Haish Gymnasium

303 S. Ninth St., DeKalb


Haish Elementary School was opened in the 300 block of South 9th Street in DeKalb in 1903. It would be torn down in 1975, but the Haish gymnasium, which was part of the school, still remains. Today it functions as a fitness center and is owned by the DeKalb Park District.


Jacob & Sophia Haish burial monument (Fairview Cemetery)

509 N. First St., DeKalb



Sophia died in 1918, and Jacob died in 1926, just 18 days short of his 100th birthday. Sophia and Jacob were buried in the Fairview Memorial Cemetery on the south side of DeKalb. Jacob had the design of his monument copyrighted, which you can see on the monument itself. The monument features an urn design with an inscription, which describes Jacob’s life as distinguished for his contributions to the barbed wire industry, and “the history of wire fencing would be incomplete without the record of his achievements in that field.”

The burial monument is in the very back of the cemetery, as Jacob was under the impression that the new cemetery would be built from that direction, and that his monument would be featured at the front. That was changed later, and his monument is now located in the rear of the cemetery lot, near the pet cemetery. 


Furniture from Haish Mansion (Ellwood House Visitors' Center)

509 N. First Street, DeKalb 



The Ellwood House Visitors’ Center is home to a display of furniture that once resided in the Haish mansion. Many of the items from the mansion were purchased in an auction after Jacob’s death. Paul Nehring purchased quite a bit of the furniture, and his wife Shirley Hamilton Nehring, used it in their home, which is on the museum grounds. After that home was donated to the museum in 2011, the furniture was sold to the Ellwood House so that it could be on display. These items can be viewed during the Visitors Center hours.



Statues from the Haish mansion (Red Barn Golf Course)

12379 Wagon Wheel Road, Rockton, IL


Antique collector Walter Williamson owned the Wagon Wheel Resort in Rockton. He purchased scavenger's rights to the Haish mansion before its demolition in 1961, and filled multiple trucks with decor and fixtures from the house. These two statues are now on display at the golf course in Rockton. They once stood proudly outside of the Haish mansion door.

http://www.jacobhaishstory.com/2016/11/jacob-haish-history-sits-quietly-in.html 

Chandeliers and woodwork from the Haish mansion (China Palace Restaurant)

625 S. Blackhawk Boulevard, Rockton, IL



More Walter Wiliamson items are on display at the China Palace Restaurant, including woodwork and chandeliers. All of these items must be worth well more than the $1,200 Williamson spent for his scavenger's rights.



Looking for more information on Jacob Haish sites?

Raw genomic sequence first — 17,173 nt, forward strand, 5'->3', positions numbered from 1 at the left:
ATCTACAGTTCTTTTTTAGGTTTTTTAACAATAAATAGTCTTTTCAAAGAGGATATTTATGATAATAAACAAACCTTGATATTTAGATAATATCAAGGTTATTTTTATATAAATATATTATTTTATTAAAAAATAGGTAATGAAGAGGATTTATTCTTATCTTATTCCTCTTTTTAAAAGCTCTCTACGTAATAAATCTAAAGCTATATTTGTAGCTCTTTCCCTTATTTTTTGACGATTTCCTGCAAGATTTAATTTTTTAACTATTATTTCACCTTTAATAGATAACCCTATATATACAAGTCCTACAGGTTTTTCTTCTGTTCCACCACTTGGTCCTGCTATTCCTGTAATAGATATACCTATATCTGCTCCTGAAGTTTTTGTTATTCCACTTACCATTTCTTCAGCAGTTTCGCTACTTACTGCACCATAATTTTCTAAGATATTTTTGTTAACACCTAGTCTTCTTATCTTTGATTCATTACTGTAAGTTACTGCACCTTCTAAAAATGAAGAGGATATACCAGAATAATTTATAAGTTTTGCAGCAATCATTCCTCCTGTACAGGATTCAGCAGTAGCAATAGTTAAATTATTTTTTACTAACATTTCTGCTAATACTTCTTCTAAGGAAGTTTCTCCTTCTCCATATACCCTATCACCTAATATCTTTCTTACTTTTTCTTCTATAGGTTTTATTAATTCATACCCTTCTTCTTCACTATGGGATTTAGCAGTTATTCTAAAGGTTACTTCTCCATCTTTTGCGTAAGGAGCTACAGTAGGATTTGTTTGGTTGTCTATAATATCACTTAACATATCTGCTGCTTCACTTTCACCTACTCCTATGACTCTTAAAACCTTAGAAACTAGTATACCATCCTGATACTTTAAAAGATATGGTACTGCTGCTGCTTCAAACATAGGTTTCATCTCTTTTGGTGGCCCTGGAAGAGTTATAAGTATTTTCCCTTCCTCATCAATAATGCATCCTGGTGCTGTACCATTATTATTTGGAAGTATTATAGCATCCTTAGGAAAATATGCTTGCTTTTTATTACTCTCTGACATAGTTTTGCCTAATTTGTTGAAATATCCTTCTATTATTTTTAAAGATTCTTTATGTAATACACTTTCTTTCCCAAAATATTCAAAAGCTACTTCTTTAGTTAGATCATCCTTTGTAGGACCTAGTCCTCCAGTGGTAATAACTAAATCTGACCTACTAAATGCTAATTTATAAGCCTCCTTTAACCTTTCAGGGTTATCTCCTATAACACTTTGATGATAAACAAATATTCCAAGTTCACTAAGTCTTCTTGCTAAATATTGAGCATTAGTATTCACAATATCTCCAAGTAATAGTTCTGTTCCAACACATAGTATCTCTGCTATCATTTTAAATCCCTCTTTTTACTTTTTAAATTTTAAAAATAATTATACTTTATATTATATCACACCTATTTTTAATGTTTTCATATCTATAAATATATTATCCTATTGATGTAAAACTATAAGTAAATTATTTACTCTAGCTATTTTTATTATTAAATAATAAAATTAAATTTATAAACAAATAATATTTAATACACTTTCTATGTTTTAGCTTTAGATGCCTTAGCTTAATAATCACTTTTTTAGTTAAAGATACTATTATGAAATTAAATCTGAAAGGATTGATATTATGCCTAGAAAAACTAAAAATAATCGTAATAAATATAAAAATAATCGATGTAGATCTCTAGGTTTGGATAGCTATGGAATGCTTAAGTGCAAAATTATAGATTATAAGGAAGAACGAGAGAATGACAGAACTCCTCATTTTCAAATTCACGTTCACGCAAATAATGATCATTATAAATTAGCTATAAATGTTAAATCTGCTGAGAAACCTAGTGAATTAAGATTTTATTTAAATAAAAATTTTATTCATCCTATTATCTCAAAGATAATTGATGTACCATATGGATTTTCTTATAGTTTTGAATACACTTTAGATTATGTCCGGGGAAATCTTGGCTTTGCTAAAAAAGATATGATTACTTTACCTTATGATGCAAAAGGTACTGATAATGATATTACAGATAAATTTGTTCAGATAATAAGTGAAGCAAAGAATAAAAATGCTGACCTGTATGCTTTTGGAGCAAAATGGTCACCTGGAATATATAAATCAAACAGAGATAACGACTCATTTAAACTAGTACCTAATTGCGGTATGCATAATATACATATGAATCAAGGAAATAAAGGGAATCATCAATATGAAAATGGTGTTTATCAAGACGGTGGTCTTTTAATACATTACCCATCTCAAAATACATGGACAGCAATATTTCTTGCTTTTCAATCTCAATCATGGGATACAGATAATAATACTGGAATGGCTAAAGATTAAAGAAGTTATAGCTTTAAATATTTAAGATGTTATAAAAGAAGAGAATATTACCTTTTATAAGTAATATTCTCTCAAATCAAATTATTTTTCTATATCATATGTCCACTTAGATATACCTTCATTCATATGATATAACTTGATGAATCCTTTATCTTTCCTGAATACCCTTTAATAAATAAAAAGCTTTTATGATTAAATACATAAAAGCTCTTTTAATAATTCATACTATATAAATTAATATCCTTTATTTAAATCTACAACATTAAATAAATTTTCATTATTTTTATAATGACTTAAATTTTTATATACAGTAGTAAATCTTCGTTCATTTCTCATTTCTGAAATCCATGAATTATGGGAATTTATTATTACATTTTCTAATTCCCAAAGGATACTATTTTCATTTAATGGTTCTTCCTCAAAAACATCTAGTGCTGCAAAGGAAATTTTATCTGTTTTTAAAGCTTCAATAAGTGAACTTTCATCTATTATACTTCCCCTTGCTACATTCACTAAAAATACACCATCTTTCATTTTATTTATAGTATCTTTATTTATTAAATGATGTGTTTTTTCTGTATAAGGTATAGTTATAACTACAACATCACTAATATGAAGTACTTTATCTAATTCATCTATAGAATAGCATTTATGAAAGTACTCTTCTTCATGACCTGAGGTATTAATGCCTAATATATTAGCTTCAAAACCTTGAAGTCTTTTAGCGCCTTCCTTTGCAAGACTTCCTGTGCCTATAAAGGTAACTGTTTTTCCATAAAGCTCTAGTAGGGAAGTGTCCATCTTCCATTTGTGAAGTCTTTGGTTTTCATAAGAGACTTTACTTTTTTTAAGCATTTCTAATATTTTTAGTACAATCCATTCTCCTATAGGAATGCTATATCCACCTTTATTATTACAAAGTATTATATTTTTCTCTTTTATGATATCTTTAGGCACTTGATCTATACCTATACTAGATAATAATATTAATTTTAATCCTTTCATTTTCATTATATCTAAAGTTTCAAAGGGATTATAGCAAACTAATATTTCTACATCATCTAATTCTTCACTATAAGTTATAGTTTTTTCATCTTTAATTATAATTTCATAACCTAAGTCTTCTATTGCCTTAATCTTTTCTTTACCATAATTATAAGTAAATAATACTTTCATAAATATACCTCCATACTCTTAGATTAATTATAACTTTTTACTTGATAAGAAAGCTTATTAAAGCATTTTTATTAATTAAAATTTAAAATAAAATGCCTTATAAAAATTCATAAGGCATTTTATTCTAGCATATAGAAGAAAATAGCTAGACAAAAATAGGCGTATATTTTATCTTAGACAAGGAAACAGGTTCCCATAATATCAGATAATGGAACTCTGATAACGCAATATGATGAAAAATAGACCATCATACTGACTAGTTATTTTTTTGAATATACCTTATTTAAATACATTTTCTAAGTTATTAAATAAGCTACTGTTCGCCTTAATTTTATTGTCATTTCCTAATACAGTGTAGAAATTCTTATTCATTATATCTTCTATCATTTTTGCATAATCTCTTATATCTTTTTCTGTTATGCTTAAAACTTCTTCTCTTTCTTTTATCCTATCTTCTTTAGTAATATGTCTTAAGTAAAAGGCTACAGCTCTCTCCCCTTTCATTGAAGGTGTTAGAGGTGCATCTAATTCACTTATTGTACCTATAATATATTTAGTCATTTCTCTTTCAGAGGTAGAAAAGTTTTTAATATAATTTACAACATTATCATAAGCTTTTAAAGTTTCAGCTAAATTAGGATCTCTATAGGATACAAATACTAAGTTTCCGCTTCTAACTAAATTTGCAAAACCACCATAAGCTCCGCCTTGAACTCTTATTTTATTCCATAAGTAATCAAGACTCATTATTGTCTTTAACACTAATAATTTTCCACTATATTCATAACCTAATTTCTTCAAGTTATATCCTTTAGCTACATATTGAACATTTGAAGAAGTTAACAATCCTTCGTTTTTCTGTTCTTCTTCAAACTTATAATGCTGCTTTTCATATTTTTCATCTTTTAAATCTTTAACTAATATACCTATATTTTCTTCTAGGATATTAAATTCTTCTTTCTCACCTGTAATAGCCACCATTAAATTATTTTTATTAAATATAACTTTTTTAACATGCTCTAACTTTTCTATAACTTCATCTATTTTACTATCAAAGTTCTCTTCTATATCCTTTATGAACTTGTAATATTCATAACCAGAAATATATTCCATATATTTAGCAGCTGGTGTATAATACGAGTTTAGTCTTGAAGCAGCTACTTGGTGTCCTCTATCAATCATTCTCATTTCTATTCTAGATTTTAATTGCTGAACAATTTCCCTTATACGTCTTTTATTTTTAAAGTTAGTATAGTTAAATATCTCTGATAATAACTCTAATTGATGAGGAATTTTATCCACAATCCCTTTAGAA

DeKalb County History Center/Joiner History Room
NIU Regional History Center
DeKalb Public Library
Historian Steve Bigolin

Tuesday, September 3, 2019

Event: Photo tour of Haish sites

Portrait of Jacob Haish | Photo by Jessi LaRue

Take a tour of Jacob Haish sites and landmarks and never leave your seat. 

At 2 p.m. on Sunday, September 8 at the Glidden Homestead, Jessi Haish LaRue will give a virtual tour on inventor, manufacturer, and DeKalb benefactor Jacob Haish. She will show some landmarks in DeKalb and beyond that tell Haish’s life story and show his philanthropy. 


LaRue, a Haish family descendant, is a writer who blogs regularly about Jacob Haish at JacobHaishStory.com. The blog shares photos, interviews and news articles which relate to Haish's life. LaRue has been documenting her 4th great uncle's story since early 2016 in an attempt to spread the story of the "underdog of barbed wire." 


“Jessi has spent great effort and care finding, visiting, and documenting Haish sites,” says Rob Glover, executive director of Glidden Homestead. “Her ‘virtual tour’ will help you see these sites more completely and leave you wanting to see them in person.” 


Haish is renowned for his “S barb” patented in 1875. Jacob Haish was born March 9, 1827, in Germany and came to America in 1835 when he was nine years old. In his youth, he learned the carpentry trade from his father and “possessed natural mechanical ingenuity and displayed ready aptitude in the use of tools.” At 19, he moved to Illinois and then to DeKalb in 1853 where he entered the lumber business. He built many of the city’s most notable buildings, past and present, including the Glidden Homestead.
His first barbed wire patent is dated January 20, 1874. His “S barb” was patented August 31, 1875. He followed these with many later designs for wire and other innovative devices. 


Also on Sunday, noon-4, you can tour the home where Joseph Glidden and his family lived when he created his most famous invention, see a working onsite blacksmith shop, and walk where Glidden walked. Joseph Glidden developed barbed wire in DeKalb in 1873 and went on to patent numerous other inventions. Glidden’s brick barn, where an archaeological excavation has taking place, can be considered the monument for the invention of barbed wire, a symbol of innovation in the Midwest, the workshop of an iconic inventor. Programs at Glidden Homestead are made possible in part by the Mary E. Stevens Concert and Lecture Fund.